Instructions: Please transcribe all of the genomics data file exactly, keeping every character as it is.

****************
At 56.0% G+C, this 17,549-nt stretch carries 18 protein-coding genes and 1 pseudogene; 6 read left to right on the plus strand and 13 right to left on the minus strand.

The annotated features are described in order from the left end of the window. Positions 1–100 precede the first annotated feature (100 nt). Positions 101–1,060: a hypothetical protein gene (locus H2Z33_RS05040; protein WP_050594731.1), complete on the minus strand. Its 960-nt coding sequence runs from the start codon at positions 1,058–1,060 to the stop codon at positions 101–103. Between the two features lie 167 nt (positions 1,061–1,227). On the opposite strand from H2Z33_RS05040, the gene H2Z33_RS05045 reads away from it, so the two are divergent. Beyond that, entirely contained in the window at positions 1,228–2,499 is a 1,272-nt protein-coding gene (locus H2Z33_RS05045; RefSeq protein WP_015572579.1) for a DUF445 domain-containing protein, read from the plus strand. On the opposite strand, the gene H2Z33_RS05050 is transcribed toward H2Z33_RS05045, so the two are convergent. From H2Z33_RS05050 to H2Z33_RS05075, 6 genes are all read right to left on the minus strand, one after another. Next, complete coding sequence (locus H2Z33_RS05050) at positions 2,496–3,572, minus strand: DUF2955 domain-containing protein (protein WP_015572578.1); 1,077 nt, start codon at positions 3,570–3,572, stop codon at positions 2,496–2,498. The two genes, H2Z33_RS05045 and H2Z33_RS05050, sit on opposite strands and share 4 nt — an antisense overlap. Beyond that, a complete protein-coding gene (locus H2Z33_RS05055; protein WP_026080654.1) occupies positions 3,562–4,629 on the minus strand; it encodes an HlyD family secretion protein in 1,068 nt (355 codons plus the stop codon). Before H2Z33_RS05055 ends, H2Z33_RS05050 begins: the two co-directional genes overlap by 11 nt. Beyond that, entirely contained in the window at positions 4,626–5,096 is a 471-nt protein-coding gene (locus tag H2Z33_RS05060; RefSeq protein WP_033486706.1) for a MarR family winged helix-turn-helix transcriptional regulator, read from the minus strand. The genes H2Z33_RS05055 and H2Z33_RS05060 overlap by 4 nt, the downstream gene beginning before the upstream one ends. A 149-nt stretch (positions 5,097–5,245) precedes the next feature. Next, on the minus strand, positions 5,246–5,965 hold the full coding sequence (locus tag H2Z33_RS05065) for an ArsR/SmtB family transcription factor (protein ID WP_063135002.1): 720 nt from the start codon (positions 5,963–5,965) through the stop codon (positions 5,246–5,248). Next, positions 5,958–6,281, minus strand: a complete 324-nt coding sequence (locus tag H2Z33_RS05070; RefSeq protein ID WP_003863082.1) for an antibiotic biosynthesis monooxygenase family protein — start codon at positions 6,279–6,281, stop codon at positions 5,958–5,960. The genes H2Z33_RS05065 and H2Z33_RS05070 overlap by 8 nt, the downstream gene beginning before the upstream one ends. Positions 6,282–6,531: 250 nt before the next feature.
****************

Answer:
At 56.0% G+C, this 17,549-nt stretch carries 18 protein-coding genes and 1 pseudogene; 6 read left to right on the plus strand and 13 right to left on the minus strand.

The annotated features are described in order from the left end of the window. Positions 1–100 precede the first annotated feature (100 nt). Positions 101–1,060: a hypothetical protein gene (locus H2Z33_RS05040; protein WP_050594731.1), complete on the minus strand. Its 960-nt coding sequence runs from the start codon at positions 1,058–1,060 to the stop codon at positions 101–103. Between the two features lie 167 nt (positions 1,061–1,227). On the opposite strand from H2Z33_RS05040, the gene H2Z33_RS05045 reads away from it, so the two are divergent. Beyond that, entirely contained in the window at positions 1,228–2,499 is a 1,272-nt protein-coding gene (locus H2Z33_RS05045; RefSeq protein WP_015572579.1) for a DUF445 domain-containing protein, read from the plus strand. On the opposite strand, the gene H2Z33_RS05050 is transcribed toward H2Z33_RS05045, so the two are convergent. From H2Z33_RS05050 to H2Z33_RS05075, 6 genes are all read right to left on the minus strand, one after another. Next, complete coding sequence (locus H2Z33_RS05050) at positions 2,496–3,572, minus strand: DUF2955 domain-containing protein (protein WP_015572578.1); 1,077 nt, start codon at positions 3,570–3,572, stop codon at positions 2,496–2,498. The two genes, H2Z33_RS05045 and H2Z33_RS05050, sit on opposite strands and share 4 nt — an antisense overlap. Beyond that, a complete protein-coding gene (locus H2Z33_RS05055; protein WP_026080654.1) occupies positions 3,562–4,629 on the minus strand; it encodes an HlyD family secretion protein in 1,068 nt (355 codons plus the stop codon). Before H2Z33_RS05055 ends, H2Z33_RS05050 begins: the two co-directional genes overlap by 11 nt. Beyond that, entirely contained in the window at positions 4,626–5,096 is a 471-nt protein-coding gene (locus tag H2Z33_RS05060; RefSeq protein WP_033486706.1) for a MarR family winged helix-turn-helix transcriptional regulator, read from the minus strand. The genes H2Z33_RS05055 and H2Z33_RS05060 overlap by 4 nt, the downstream gene beginning before the upstream one ends. A 149-nt stretch (positions 5,097–5,245) precedes the next feature. Next, on the minus strand, positions 5,246–5,965 hold the full coding sequence (locus tag H2Z33_RS05065) for an ArsR/SmtB family transcription factor (protein ID WP_063135002.1): 720 nt from the start codon (positions 5,963–5,965) through the stop codon (positions 5,246–5,248). Next, positions 5,958–6,281, minus strand: a complete 324-nt coding sequence (locus tag H2Z33_RS05070; RefSeq protein ID WP_003863082.1) for an antibiotic biosynthesis monooxygenase family protein — start codon at positions 6,279–6,281, stop codon at positions 5,958–5,960. The genes H2Z33_RS05065 and H2Z33_RS05070 overlap by 8 nt, the downstream gene beginning before the upstream one ends. Positions 6,282–6,531: 250 nt before the next feature.